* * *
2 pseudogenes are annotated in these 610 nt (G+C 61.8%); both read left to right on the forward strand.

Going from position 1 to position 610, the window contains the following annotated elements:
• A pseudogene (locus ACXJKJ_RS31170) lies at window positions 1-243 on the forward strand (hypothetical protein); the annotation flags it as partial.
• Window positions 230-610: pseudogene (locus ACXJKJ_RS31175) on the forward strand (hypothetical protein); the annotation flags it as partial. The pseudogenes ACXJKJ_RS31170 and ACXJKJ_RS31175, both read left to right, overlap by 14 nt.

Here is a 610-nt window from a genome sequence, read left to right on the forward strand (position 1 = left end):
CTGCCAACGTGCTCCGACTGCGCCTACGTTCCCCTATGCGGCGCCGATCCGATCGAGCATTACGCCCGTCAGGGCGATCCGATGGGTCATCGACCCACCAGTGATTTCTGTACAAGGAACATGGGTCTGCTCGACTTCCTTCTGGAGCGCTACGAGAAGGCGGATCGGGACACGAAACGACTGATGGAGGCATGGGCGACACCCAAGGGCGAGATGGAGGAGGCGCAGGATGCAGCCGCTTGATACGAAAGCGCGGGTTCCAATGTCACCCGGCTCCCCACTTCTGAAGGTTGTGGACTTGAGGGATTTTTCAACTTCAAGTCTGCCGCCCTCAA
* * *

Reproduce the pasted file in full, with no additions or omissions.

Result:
2 pseudogenes are annotated in these 610 nt (G+C 61.8%); both read left to right on the forward strand.

Going from position 1 to position 610, the window contains the following annotated elements:
• A pseudogene (locus ACXJKJ_RS31170) lies at window positions 1-243 on the forward strand (hypothetical protein); the annotation flags it as partial.
• Window positions 230-610: pseudogene (locus ACXJKJ_RS31175) on the forward strand (hypothetical protein); the annotation flags it as partial. The pseudogenes ACXJKJ_RS31170 and ACXJKJ_RS31175, both read left to right, overlap by 14 nt.

Here is a 610-nt window from a genome sequence, read left to right on the forward strand (position 1 = left end):
CTGCCAACGTGCTCCGACTGCGCCTACGTTCCCCTATGCGGCGCCGATCCGATCGAGCATTACGCCCGTCAGGGCGATCCGATGGGTCATCGACCCACCAGTGATTTCTGTACAAGGAACATGGGTCTGCTCGACTTCCTTCTGGAGCGCTACGAGAAGGCGGATCGGGACACGAAACGACTGATGGAGGCATGGGCGACACCCAAGGGCGAGATGGAGGAGGCGCAGGATGCAGCCGCTTGATACGAAAGCGCGGGTTCCAATGTCACCCGGCTCCCCACTTCTGAAGGTTGTGGACTTGAGGGATTTTTCAACTTCAAGTCTGCCGCCCTCAA